David Hills tells Building about looking on the funny side, Palermo and his favourite pair of shades
What has been your biggest career challenge?
In terms of size – undoubtedly Battersea Power Station. In terms of career path, it has been to find an area of the construction industry that really interests and excites me – I’ve tried a few different avenues – construction, “regular” architecture, urban design. I don’t think I’m quite finished yet.
If you could change one thing about the industry?
Short-sightedness about the potential for historic buildings and sites to represent an opportunity for development, not a constraint.
Why did you choose construction as a career?
It sort of chose me. Architecture came first which got me part of the way and then the heritage element squared the circle. I’d always been interested in art and design alongside a deep interest in history and culture – all the stars somehow aligned and conservation architecture was something I fell into. I’ve been very lucky.
What have you worked on that you’re most proud of?
We completed the first new gallery space to be added to the National Gallery for 25 years primarily to provide better access to galleries for educational purposes. The first day it opened I saw a group of schoolchildren enthralled by the curator telling the stories about the paintings – that was a proud moment for me.
Most helpful advice you were given?
My boss Marcus Adams at JTP encouraged me to do a postgraduate conservation course and the rest, as they say, is history – I ended up running it!
What’s your favourite building?
Palazzo Abatellis in Palermo is a 15th-century palazzo with 1950s interventions by Carlo Scarpa – the master. The truth is in the joint. For me that’s the narrative running through all of his work; the joint between the old and the new and even between new materials – nothing ever just butts together – the join is always expressed in some kind of way - shadow gap, extended armature, etc. Every time I go there which is every two years or so – I always notice something different.
What advice would you give to someone just starting out in your profession?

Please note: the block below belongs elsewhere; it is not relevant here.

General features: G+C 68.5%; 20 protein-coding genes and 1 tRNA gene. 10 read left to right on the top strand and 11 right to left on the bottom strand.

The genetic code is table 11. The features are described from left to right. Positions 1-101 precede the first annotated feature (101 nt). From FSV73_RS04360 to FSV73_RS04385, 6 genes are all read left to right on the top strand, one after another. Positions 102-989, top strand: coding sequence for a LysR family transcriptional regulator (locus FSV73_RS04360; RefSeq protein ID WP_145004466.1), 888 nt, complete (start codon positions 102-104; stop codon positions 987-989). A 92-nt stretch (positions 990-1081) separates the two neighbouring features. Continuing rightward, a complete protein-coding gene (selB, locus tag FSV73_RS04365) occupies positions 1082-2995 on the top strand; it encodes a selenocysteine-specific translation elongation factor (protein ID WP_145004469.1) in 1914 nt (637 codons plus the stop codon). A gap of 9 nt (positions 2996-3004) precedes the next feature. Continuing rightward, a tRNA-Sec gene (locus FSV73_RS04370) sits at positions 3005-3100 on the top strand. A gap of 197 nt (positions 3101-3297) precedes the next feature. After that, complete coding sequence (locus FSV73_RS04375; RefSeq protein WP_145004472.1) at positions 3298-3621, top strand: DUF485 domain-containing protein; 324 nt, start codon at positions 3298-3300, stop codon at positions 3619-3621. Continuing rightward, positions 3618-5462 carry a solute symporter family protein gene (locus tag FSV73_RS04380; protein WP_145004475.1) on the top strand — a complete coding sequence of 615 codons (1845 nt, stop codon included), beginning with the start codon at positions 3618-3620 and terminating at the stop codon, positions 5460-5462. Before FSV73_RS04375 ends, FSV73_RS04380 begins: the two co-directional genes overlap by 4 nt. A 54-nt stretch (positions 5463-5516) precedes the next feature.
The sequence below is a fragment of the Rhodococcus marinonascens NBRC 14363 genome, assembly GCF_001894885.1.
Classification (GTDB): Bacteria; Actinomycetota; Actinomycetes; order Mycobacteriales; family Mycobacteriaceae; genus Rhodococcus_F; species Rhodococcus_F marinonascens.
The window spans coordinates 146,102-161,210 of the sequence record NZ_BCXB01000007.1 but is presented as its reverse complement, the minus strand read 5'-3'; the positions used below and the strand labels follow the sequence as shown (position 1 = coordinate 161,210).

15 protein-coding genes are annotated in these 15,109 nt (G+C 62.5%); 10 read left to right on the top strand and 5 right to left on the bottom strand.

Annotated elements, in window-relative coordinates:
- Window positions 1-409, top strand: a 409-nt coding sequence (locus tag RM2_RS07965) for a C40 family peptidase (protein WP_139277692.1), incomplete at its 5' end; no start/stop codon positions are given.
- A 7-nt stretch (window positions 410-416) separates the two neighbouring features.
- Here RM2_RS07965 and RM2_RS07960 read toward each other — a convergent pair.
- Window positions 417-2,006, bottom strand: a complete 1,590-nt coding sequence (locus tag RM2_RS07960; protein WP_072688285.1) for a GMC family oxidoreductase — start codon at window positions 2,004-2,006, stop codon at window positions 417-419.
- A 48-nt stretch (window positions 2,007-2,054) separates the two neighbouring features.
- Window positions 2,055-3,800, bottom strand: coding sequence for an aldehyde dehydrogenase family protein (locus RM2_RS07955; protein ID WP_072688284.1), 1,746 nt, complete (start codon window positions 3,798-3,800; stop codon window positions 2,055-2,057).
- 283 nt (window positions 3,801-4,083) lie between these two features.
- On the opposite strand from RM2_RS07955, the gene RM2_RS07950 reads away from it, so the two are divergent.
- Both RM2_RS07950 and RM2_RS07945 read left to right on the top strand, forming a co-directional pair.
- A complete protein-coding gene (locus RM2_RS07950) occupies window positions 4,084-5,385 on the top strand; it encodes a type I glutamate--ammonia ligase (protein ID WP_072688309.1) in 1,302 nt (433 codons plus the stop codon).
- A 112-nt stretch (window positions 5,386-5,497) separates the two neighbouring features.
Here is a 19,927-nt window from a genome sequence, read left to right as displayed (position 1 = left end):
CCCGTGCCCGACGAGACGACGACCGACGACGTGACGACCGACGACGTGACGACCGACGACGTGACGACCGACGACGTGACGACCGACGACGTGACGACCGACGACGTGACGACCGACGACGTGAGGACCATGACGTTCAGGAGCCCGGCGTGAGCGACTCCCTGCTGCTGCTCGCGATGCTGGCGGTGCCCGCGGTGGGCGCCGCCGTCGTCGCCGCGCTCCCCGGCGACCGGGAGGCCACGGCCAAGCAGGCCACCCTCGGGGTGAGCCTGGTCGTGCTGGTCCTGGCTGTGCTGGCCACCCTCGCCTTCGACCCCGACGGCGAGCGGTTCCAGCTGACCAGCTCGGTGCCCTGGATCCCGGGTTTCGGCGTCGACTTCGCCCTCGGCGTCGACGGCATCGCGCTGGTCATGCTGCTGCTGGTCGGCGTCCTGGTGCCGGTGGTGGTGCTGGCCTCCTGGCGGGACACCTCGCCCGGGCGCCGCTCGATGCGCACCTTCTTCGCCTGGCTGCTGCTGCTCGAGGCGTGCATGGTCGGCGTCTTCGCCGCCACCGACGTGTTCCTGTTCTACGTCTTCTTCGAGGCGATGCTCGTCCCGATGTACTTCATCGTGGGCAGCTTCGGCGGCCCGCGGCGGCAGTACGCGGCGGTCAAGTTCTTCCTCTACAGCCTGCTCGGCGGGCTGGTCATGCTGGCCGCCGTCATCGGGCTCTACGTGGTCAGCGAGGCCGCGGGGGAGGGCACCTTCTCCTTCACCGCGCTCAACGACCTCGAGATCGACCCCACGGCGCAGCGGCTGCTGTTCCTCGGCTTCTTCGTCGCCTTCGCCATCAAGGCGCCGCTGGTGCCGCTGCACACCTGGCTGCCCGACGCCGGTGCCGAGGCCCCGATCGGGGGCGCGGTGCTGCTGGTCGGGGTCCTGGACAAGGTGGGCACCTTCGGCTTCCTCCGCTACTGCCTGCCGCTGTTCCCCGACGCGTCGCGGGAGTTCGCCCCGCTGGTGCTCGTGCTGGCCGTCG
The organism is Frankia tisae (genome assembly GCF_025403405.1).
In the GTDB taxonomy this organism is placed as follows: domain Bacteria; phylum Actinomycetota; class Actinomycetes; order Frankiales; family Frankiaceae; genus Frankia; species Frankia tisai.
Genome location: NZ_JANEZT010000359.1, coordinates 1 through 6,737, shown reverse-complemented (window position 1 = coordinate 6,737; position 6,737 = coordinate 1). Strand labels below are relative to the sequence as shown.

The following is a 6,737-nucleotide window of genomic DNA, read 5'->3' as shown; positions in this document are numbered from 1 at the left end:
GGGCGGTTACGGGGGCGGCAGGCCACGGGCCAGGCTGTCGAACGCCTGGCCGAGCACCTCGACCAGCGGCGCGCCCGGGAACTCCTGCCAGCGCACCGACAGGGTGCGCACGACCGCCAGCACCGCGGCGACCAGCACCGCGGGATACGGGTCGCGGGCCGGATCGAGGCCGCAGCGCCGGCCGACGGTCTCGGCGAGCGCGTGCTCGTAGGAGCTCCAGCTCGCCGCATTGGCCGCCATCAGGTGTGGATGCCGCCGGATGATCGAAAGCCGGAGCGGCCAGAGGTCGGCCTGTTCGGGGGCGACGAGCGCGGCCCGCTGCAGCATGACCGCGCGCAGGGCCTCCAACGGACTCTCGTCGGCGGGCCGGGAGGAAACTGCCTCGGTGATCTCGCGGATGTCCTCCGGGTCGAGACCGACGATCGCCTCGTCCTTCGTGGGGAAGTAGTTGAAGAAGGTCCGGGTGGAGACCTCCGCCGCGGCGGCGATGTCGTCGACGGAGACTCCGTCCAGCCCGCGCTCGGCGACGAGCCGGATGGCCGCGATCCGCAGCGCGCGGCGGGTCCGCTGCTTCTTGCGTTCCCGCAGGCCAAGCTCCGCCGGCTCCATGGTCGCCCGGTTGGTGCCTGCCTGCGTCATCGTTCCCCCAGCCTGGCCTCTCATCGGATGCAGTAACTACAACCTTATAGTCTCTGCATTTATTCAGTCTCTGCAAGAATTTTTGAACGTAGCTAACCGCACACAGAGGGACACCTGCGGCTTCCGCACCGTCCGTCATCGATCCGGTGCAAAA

Work hard, keep an open mind and your options open. If you see an opportunity go for it; volunteer for things - you never know where it will take you.You make your own luck in this world.
Who do you most admire in the construction industry?
Anyone who sticks to their principles and takes an offbeat, alternative view on redevelopment and then sees this through with utter conviction. Martyn Evans at U+I is a friend and would certainly fit this description.
If you could change one thing about the UK construction industry, what would it be?
Waste – both in terms of materials and time and effort; the former is getting better but I’m not too sure about the others.
What famous building do you wish you’d worked on?
Battersea Power Station the first time round in the 1930s. I’d like to know how they achieved such a gargantuan task so quickly with what are by modern standards primitive technologies.
What’s it like being you?
Exhausting but exhilarating. Due to the nature of work we do you never know what a building or site is going to throw at you, and you have to react quickly – and in client’s best interests.
What do you think your best quality is?
A keen sense of humour – I’m always looking for the funny side of a situation. Our time on this earth is too short not to enjoy it – you get the best results out of people if they’re having fun.
What do trait do you most dislike in yourself? And in other people?
Impatience and probably a bit of intolerance. In other people I can’t stand pedantry, which in my experience is usually based on a misplaced sense of self-importance.
Do you have a life philosophy?
We make our own luck in this world. Work hard and good things will happen…
What’s your most prized possession?
I’ve a pair of Ray-Ban Wayfarers that I wear all the time .
Early bird or night owl?
Night owl – I heard somewhere that some people find the wee small hours a more creative time.
What’s your favourite food?
Oysters and chablis – a friend and I decided to have a dozen oysters between us and a bottle of chablis. We staggered out some hours later having each consumed around 30 oysters, and I lost count of the amount of wine we drank.